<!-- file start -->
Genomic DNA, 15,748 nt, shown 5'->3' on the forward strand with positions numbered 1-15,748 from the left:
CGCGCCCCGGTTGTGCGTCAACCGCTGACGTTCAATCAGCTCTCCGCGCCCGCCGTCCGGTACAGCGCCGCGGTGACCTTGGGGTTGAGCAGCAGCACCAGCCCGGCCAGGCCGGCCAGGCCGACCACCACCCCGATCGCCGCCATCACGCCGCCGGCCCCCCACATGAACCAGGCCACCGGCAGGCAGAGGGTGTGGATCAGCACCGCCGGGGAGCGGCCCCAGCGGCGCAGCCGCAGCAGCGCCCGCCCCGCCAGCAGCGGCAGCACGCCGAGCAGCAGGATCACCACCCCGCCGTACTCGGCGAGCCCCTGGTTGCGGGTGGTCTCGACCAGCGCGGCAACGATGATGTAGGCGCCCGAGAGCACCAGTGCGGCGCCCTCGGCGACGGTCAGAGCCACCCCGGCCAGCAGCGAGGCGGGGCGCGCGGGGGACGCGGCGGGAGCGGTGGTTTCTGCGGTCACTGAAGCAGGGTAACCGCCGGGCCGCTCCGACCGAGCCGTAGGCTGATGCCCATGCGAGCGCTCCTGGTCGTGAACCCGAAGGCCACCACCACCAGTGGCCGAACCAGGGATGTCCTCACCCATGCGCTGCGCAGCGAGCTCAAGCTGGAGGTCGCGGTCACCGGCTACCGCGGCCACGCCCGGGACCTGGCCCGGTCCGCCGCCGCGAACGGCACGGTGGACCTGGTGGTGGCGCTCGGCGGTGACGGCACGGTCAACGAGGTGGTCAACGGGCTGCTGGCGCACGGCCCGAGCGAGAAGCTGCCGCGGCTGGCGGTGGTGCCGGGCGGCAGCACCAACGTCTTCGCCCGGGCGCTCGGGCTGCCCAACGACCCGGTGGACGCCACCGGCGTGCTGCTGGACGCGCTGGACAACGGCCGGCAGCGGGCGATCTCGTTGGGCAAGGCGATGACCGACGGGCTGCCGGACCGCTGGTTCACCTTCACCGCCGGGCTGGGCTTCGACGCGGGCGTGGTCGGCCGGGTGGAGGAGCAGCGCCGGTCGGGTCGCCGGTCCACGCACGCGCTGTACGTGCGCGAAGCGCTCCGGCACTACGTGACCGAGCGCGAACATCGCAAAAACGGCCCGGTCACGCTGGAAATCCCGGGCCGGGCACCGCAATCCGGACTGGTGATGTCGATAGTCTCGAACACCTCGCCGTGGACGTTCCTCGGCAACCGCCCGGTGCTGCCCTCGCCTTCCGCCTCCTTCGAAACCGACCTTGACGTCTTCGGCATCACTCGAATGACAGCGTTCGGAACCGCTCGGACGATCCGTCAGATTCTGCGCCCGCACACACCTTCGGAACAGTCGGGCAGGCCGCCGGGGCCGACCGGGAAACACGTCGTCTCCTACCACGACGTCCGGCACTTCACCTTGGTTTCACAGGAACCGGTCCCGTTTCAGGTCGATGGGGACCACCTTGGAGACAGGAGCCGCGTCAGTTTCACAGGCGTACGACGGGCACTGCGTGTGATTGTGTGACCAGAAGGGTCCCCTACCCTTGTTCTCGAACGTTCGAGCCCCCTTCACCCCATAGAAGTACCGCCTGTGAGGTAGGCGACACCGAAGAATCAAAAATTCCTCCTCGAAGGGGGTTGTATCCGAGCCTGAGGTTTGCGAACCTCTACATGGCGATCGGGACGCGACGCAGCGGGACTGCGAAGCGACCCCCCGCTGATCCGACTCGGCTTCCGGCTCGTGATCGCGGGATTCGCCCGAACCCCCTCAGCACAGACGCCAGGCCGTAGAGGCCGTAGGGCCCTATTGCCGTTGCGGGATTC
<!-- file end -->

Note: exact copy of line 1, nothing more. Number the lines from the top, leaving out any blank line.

Genomic DNA, 15,748 nt, shown 5'->3' on the forward strand with positions numbered 1-15,748 from the left: